Inspirational Kids Fiction

In the heart of a bustling city, nestled within the tranquil enclave of Purnama Park, there lived a dog named Steady. With his sparse fur, sluggish gait, and tendency towards confusion, he spent his days in solitary reflection within his owner's abode. For he believed that he was unworthy of the companionship of the other dogs in his neighbourhood, who seemed so much more glamorous, fluffy, and astute than he. They effortlessly caught flying frisbees and sprinted with great speed, leaving Steady feeling inadequate and alone.

But one day, an eerie event transpired in Purnama Park. The air was imbued with an unusual gust, and the earth beneath their paws quivered with an unsettling tremor. The dogs sensed something strange was afoot, yet the humans appeared oblivious to the signs, perhaps too consumed by their daily routines or lacking the sharp senses of their four-legged counterparts.

In a collective display of distress, each of the dogs unleashed a howl from the safety of their individual homes. Their haunting melody served as a means of communication, allowing them to connect and convey their shared anxiety.

Cody, Girly, Jonah, and Pretty, Steady's neighbours, joined in the chorus of howls, taking turns expressing their trepidation.

"The grass no longer seems welcoming," Cody lamented. "Something ominous approaches."

Girly chimed in with her own mournful tune, "The soil quivers with unease. A warning we must not displease."

These words only amplified Jonah's anxiety as he let out a plaintive howl, "If I press my ear to the earth, I hear a swirling stream's rebirth."

"Water!" Pretty yelped, her voice trembling with fear. "It's coming, to alter all that's here!"

As they gradually comprehended the gravity of the situation, the dogs' howls united in a symphony of terror. They hoped against hope that their human companions would heed their warning, but their barks and howls were lost on deaf ears. "A tempest looms," they cried. "Listen well, and you may hear. The water draws inexorably near. It will surge and flood the land. Nature's fury, wild and grand."

Steady remained silent, listening intently to the chorus of howls. Though his heart raced with fear, he felt too unworthy to join his voice with theirs. Instead, he bowed his head and prayed silently for safety and protection.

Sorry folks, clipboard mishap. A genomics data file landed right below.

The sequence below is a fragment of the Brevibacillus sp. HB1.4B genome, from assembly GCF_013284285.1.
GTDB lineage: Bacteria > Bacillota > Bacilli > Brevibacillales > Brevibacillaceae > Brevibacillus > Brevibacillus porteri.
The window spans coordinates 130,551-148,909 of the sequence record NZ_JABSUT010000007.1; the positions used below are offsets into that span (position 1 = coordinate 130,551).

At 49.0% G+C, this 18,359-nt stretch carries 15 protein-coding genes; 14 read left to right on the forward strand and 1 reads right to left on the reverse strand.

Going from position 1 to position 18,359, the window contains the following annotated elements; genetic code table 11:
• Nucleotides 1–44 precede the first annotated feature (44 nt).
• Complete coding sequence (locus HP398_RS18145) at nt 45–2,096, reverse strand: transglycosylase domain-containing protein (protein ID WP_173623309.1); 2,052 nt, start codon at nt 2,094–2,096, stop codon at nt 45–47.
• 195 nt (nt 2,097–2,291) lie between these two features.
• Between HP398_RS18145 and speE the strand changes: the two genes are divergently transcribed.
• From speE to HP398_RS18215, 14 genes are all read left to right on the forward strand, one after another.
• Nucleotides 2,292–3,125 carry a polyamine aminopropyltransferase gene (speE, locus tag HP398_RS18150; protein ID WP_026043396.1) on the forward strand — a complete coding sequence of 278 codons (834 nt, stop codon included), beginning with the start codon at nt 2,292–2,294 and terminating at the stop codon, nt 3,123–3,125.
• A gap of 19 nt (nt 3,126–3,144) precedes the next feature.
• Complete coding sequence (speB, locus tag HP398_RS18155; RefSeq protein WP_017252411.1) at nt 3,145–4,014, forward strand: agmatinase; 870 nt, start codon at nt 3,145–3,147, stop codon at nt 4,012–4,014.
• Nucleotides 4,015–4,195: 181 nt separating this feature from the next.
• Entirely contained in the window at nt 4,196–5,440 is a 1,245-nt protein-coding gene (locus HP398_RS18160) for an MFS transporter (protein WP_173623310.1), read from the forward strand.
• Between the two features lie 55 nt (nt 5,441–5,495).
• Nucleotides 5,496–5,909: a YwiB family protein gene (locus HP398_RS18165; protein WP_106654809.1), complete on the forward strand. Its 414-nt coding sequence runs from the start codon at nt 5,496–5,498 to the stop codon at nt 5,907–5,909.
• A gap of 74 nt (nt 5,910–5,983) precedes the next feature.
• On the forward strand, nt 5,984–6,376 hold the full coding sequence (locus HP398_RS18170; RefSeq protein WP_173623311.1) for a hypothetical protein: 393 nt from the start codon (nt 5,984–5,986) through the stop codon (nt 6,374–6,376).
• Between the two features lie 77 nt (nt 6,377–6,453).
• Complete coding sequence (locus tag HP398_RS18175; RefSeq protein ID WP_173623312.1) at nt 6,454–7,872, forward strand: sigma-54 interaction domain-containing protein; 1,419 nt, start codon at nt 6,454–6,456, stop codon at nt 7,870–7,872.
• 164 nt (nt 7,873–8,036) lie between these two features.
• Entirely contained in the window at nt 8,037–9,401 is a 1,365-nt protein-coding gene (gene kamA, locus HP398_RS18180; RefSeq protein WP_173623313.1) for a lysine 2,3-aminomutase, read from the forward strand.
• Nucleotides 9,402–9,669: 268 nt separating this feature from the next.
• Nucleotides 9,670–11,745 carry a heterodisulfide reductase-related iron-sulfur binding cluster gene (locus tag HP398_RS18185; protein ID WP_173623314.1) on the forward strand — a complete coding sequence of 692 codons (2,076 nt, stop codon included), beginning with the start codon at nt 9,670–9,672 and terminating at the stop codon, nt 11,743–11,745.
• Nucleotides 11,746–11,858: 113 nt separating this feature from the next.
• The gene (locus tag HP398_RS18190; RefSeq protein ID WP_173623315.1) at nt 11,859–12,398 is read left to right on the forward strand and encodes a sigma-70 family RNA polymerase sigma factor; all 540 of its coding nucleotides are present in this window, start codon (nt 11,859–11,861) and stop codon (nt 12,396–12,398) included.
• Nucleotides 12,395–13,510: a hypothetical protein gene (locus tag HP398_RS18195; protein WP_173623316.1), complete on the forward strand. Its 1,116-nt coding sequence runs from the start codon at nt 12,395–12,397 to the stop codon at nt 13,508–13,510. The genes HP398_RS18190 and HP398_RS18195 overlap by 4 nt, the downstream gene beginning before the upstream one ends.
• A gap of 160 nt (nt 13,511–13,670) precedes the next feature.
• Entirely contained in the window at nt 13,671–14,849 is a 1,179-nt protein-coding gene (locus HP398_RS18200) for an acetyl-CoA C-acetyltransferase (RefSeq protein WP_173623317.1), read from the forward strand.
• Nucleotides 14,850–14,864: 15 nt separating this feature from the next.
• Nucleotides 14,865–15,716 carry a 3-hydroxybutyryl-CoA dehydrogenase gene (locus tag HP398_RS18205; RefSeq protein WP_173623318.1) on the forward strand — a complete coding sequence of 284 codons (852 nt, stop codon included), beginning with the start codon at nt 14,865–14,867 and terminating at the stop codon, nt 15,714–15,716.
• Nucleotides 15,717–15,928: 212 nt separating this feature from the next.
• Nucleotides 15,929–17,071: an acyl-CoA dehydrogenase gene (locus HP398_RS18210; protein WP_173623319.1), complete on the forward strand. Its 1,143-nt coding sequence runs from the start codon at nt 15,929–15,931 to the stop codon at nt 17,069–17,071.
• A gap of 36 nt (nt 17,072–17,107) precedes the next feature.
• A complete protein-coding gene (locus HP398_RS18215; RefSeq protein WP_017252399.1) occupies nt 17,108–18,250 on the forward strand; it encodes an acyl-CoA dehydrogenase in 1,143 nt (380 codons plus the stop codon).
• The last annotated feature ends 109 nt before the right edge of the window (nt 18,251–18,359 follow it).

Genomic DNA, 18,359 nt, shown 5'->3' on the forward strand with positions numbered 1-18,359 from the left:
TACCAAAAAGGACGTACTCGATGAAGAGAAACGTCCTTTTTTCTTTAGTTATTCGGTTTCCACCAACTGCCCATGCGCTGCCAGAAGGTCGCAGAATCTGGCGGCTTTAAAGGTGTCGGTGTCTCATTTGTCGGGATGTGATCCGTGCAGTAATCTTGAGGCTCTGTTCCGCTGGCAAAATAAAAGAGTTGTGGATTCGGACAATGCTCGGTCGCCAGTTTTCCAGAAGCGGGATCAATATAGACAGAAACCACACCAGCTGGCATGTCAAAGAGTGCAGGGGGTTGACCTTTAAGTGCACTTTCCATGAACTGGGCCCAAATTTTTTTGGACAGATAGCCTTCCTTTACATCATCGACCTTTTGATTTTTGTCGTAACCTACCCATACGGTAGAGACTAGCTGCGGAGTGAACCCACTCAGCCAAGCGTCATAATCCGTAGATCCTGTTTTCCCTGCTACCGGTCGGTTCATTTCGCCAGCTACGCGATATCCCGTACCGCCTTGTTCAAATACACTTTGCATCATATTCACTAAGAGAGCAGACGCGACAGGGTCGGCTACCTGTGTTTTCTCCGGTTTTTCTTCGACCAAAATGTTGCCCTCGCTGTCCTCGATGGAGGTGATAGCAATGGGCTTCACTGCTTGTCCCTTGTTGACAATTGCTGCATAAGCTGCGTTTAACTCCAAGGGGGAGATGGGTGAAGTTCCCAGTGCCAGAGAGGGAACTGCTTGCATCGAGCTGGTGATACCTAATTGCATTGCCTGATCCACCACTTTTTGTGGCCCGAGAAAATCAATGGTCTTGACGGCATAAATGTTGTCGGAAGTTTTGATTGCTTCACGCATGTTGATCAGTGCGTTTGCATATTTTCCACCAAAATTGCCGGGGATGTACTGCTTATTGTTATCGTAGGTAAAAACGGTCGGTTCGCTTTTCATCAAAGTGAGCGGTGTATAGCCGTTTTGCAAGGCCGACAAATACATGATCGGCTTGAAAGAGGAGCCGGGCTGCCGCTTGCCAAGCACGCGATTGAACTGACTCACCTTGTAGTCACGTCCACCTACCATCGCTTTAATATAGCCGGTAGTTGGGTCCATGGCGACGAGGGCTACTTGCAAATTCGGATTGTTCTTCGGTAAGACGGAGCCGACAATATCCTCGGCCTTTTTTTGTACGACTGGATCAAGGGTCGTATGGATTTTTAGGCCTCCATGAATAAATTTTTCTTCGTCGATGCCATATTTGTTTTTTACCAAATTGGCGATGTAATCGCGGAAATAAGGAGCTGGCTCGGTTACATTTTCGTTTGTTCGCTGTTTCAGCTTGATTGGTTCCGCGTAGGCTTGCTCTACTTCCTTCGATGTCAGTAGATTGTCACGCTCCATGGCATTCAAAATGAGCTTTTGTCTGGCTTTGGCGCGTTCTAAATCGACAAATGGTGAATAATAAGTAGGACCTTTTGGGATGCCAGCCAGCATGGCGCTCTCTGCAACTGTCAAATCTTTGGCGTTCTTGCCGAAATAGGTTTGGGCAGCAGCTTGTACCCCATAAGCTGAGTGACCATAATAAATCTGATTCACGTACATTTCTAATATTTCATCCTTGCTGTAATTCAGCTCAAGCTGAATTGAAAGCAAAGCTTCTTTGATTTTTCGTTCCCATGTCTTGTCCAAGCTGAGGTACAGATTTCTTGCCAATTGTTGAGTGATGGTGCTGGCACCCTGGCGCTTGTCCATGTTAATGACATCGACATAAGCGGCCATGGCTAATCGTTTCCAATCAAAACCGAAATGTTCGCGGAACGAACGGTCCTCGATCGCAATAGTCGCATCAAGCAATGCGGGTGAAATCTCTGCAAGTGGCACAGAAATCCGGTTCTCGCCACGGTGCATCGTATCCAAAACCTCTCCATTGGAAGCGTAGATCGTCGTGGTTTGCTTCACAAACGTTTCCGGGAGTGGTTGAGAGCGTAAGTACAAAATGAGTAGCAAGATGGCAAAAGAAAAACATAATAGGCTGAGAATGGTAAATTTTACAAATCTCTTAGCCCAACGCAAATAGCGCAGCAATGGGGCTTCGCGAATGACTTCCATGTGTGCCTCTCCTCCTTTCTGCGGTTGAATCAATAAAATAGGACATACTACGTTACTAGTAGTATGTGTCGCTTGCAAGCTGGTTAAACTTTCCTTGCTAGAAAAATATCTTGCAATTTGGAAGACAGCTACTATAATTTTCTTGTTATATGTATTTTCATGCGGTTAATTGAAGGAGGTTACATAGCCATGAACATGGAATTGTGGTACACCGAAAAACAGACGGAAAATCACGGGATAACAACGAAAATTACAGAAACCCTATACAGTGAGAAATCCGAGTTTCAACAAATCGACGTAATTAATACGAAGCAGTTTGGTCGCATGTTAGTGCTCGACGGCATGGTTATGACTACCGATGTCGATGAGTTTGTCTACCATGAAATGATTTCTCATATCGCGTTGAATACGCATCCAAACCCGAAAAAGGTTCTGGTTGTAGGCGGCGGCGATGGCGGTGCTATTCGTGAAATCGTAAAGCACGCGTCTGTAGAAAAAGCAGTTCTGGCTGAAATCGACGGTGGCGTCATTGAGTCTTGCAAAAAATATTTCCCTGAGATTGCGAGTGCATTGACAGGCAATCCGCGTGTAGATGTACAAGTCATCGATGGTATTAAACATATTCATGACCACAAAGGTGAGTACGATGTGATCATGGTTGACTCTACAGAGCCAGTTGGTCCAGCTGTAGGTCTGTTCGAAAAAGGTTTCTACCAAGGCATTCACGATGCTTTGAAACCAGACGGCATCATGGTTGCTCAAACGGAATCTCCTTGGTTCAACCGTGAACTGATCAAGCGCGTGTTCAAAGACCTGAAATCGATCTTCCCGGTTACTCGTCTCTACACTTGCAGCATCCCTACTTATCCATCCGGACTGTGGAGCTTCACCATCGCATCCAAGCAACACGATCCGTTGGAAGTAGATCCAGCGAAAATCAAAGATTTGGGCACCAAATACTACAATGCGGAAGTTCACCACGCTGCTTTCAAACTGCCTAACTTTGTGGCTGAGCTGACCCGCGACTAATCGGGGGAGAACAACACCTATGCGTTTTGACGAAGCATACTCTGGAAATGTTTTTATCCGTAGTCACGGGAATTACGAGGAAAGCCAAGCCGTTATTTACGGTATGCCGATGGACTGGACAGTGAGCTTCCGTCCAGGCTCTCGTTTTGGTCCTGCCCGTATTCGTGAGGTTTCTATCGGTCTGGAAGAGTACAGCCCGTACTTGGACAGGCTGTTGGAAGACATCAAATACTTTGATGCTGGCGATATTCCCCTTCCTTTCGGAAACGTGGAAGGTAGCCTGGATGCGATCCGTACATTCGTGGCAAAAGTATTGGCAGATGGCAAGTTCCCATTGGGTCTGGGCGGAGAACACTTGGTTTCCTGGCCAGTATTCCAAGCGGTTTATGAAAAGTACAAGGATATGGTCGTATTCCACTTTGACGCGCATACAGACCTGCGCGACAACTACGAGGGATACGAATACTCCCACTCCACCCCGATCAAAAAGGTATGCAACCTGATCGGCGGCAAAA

As the dogs howled into the dark of night, their human companions grew increasingly uneasy. Though the mournful melody carried great meaning to the dogs, to the humans it was a jumbled and incoherent jangle of notes. From his spot in the backyard, Steady could hear the sound of doors opening and the voices of men and women, pleading with the four dogs to quiet down. Some spoke in gentle tones, seeking to soothe the panicked pets, while others were more forceful in their commands to be silent. Steady, being a quiet and reserved dog, did not face the same problem as his neighbours.

"Please listen to us!" Cody and Girly pleaded to their human caretaker, an old woman who asked, "What's wrong, my darlings? Are you hungry?" Steady heard this exchange, and he also heard Jonah and Pretty being shushed when they were attempting to convey their urgent message, "We must flee to higher ground! We will perish if we stay here!"

Steady felt a deep sympathy for his neighbours, but he was powerless to help them. It struck him as strange that dogs could understand humans, yet the reverse was not always true. 

Despite feeling powerless, Steady knew he had to take action. With his keen senses close to the ground, he heard the gentle trickle of water, a harbinger of impending disaster. As the night grew quiet, he realised that he wasn't the only one who sensed the coming danger. The crickets chirped their anxious melodies, and even Lorna, the neighbouring cat, had taken refuge high up on the roof, bracing herself for what was to come. With a quick exchange of glances, Steady and Lorna telepathically conveyed their shared understanding of the situation.

On all fours, Steady jogged towards the door and used his head and paw to knock insistently. When he received no response, he increased the intensity of his knocking until, a few moments later, Mrs. Richard opened the door, puzzled. "What's the matter, Steady?" she asked.

Knowing that barking would be futile, Steady made his way upstairs to Angela's room, where he hoped to communicate the impending danger to his owner. 

With nimble grace, Steady rose onto his hind legs and deftly turned the knob of Angela's bedroom door with his paw. Mrs. Richard followed curiously behind. Upon entering, Steady noted the warm glow of a table lamp, and Angela soundly asleep in her bed. He moved with utmost caution, carefully controlling his movements and breathing to make the least possible noise.

"What's the matter?" Mrs. Richard whispered as she reached down to pet Steady's head.